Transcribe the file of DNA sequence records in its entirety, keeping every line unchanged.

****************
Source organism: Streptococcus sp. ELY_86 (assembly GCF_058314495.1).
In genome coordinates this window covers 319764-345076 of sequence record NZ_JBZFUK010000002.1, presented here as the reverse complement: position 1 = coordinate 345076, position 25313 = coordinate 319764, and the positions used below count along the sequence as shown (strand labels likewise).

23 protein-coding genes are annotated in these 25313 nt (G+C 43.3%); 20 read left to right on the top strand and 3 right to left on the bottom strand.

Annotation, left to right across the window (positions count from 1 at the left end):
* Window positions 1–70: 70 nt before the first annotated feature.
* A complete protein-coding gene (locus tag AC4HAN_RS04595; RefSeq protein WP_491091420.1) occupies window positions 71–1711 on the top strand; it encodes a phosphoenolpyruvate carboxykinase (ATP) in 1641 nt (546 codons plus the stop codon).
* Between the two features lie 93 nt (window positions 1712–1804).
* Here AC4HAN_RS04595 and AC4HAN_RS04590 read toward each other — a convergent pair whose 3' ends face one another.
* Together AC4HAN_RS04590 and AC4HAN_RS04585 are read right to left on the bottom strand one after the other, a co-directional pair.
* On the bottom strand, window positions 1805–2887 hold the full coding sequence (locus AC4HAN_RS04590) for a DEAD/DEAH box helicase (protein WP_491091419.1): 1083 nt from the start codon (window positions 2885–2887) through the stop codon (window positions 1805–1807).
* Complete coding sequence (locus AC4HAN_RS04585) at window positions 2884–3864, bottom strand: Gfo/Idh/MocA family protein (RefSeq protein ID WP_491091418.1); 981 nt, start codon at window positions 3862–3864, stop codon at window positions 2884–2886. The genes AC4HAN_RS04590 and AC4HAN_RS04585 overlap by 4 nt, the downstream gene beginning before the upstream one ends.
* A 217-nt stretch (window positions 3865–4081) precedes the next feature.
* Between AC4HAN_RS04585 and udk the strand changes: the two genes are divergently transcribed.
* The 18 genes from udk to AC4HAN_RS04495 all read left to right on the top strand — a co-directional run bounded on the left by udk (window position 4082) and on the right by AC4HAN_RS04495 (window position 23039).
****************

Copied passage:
Source organism: Streptococcus sp. ELY_86 (assembly GCF_058314495.1).
In genome coordinates this window covers 319764-345076 of sequence record NZ_JBZFUK010000002.1, presented here as the reverse complement: position 1 = coordinate 345076, position 25313 = coordinate 319764, and the positions used below count along the sequence as shown (strand labels likewise).

23 protein-coding genes are annotated in these 25313 nt (G+C 43.3%); 20 read left to right on the top strand and 3 right to left on the bottom strand.

Annotation, left to right across the window (positions count from 1 at the left end):
* Window positions 1–70: 70 nt before the first annotated feature.
* A complete protein-coding gene (locus tag AC4HAN_RS04595; RefSeq protein WP_491091420.1) occupies window positions 71–1711 on the top strand; it encodes a phosphoenolpyruvate carboxykinase (ATP) in 1641 nt (546 codons plus the stop codon).
* Between the two features lie 93 nt (window positions 1712–1804).
* Here AC4HAN_RS04595 and AC4HAN_RS04590 read toward each other — a convergent pair whose 3' ends face one another.
* Together AC4HAN_RS04590 and AC4HAN_RS04585 are read right to left on the bottom strand one after the other, a co-directional pair.
* On the bottom strand, window positions 1805–2887 hold the full coding sequence (locus AC4HAN_RS04590) for a DEAD/DEAH box helicase (protein WP_491091419.1): 1083 nt from the start codon (window positions 2885–2887) through the stop codon (window positions 1805–1807).
* Complete coding sequence (locus AC4HAN_RS04585) at window positions 2884–3864, bottom strand: Gfo/Idh/MocA family protein (RefSeq protein ID WP_491091418.1); 981 nt, start codon at window positions 3862–3864, stop codon at window positions 2884–2886. The genes AC4HAN_RS04590 and AC4HAN_RS04585 overlap by 4 nt, the downstream gene beginning before the upstream one ends.
* A 217-nt stretch (window positions 3865–4081) precedes the next feature.
* Between AC4HAN_RS04585 and udk the strand changes: the two genes are divergently transcribed.
* The 18 genes from udk to AC4HAN_RS04495 all read left to right on the top strand — a co-directional run bounded on the left by udk (window position 4082) and on the right by AC4HAN_RS04495 (window position 23039).